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Confessions of a Sandbagger

Dabbling in a Bit of Cross-Dressing

Words by Morgan Taylor. Photos by Andrew Summers, Doug Brons, and Scott Robarts.
September 3rd, 2013

Sitting on the front row at the start of my first cyclocross race since the 2009 season, a friend heckled from the other side of the start line: “Hey Morgan, what does this say about the Spirit of Enduro?”

I was kitted up in bright blue shorts and jersey, with matching helmet and gloves and my Marx socks, perched on 110mm 29er. It’s unusual to see someone at a cross race in baggies, but I felt it was part of the deal. I race mountain bikes now. I don’t actually have a cross bike any more, and my old Mighty skinsuit would look pretty funny on the wagon wheeler. “Someone told me this was an Enduro race… they’re only timing every second lap.”

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Aldor Acres boasts the best brown pow on the Vancouver cyclocross circuit. Photo Doug Brons.

But I feel like the real reason I got called out on that start line wasn’t for my garish Enduro race kit or my fat tires; it was because I was lined up with the Citizen category. You see, I haven’t had a race license in a few years – been riding dirty, as it were. The first race of the season was coming up and I wanted to dabble in some cross-dressing – but you need to buy a $99 (admittedly discounted from $143 for the fall) UCI license in order to race anything above Citizen. The alternative? Pay $10 for day insurance and race with the proles.

It’s really the logistics of racing that turn me away from it, and the thought that I have to race 10 CX races to “pay off” my license is definitely not cool. Then I pay $25 to race ($30 if I don’t pre-register) and wake up early on a weekend to drive somewhere out into the suburbs to ride my bike around in circles for an hour. Alright, so it sounds like I’m complaining. I am. But I’m not. I’m just saying, this is a big part of why I stopped racing in the first place.

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I was lining up a photo with this huge pig when a llama slowly appeared in frame. Click.

A New Beginning.

If there’s a stop, there has to be start. Cyclocross is a great discipline in that you can come from either a mountain or a road background and still find things to love about the sport. When I first tried it, there was a race being held a sweet couple kilometres downhill from my house. A friend hooked me up with a set of knobbies for my 30-year-old, single speed converted, steel road bike (ironically, very close in geometry to what are now being marketed as “gravel” bikes). We derped our way down the hill to get loose on some grass. I hadn’t ridden off road in well over a decade, and it was the beginning of a slippery slope.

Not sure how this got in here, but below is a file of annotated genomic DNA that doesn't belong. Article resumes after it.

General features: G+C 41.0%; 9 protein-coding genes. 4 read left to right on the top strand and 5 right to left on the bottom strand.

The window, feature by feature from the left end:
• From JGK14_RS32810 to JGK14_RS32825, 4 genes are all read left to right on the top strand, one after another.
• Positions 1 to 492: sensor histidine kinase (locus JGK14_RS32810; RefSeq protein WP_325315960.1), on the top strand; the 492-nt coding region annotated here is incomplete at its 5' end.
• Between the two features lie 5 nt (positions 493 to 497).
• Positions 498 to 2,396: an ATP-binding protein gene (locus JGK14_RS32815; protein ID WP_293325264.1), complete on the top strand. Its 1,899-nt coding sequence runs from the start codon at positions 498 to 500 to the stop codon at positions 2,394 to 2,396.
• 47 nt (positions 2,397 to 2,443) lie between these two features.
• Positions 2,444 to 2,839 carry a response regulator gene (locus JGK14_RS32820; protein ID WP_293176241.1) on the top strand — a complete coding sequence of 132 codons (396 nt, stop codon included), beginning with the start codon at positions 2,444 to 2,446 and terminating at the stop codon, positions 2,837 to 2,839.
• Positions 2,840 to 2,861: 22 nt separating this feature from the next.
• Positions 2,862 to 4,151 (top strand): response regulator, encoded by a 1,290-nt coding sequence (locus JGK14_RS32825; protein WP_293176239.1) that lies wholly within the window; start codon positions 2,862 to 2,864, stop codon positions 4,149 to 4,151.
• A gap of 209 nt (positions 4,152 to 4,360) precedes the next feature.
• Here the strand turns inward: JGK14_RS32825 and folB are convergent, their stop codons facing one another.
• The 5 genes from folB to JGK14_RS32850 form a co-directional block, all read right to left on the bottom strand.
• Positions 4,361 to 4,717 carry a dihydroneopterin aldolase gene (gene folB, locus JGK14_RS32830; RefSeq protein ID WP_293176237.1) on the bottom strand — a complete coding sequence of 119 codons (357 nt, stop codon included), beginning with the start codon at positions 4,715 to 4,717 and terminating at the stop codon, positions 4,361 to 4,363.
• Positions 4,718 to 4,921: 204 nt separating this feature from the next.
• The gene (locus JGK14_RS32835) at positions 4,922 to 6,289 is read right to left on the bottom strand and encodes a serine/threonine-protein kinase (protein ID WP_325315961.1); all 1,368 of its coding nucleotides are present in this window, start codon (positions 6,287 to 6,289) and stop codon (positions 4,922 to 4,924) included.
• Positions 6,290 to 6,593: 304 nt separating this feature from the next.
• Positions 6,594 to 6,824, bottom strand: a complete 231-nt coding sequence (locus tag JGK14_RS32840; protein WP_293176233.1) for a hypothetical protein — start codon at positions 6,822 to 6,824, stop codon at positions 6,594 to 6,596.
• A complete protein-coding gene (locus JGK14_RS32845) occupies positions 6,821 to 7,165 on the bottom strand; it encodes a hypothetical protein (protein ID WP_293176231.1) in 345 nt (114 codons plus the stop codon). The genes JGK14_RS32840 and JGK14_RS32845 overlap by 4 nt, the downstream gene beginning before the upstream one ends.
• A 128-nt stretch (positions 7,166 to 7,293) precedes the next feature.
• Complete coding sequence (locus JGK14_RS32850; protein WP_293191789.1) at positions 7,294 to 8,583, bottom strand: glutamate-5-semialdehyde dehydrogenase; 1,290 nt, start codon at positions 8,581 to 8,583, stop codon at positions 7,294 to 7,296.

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People either come to cross racing through road bikes or mountain bikes. This time I’m coming from mountain bikes. Photo Doug Brons.

Now, I’m sitting atop a carbon XC bike with carbon wheels and a dropper post – worth in the neighbourhood of forty times the bike I started racing cross on. Amidst a group of guys with bikes like that old Sekine – their commuting and touring bikes de-fendered and knobbed up – as well as some carefully curated CX race bikes under nervous racers, I felt like a dick. And to be honest I had actually come up with the title of this piece days before the race even happened. I was just hoping – knowing the Citizen category can be well contested despite its name – that I’d have some competition to make for a fun race.

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This is the less fun part of cross racing on a mountain bike – and you don’t see any flat bars in the Masters 1/2 race. Photo Scott Robarts.

The gun went off (that’s a lie – it’s a bell but I wish it was a gun) and my friend Matt was blowing himself up for the holeshot. One chance at glory and he got it. I grabbed his wheel around the first corner and sat in, looking back to see a good 20 yards between us and the peloton. We maintained this gap off the gravel and into the grass. I dropped my seatpost and honked a gratuitous amount of rear brake as we approached a hairpin corner peppered with cowbell-ringing spectators, and proceeded to hop the barriers for the first time.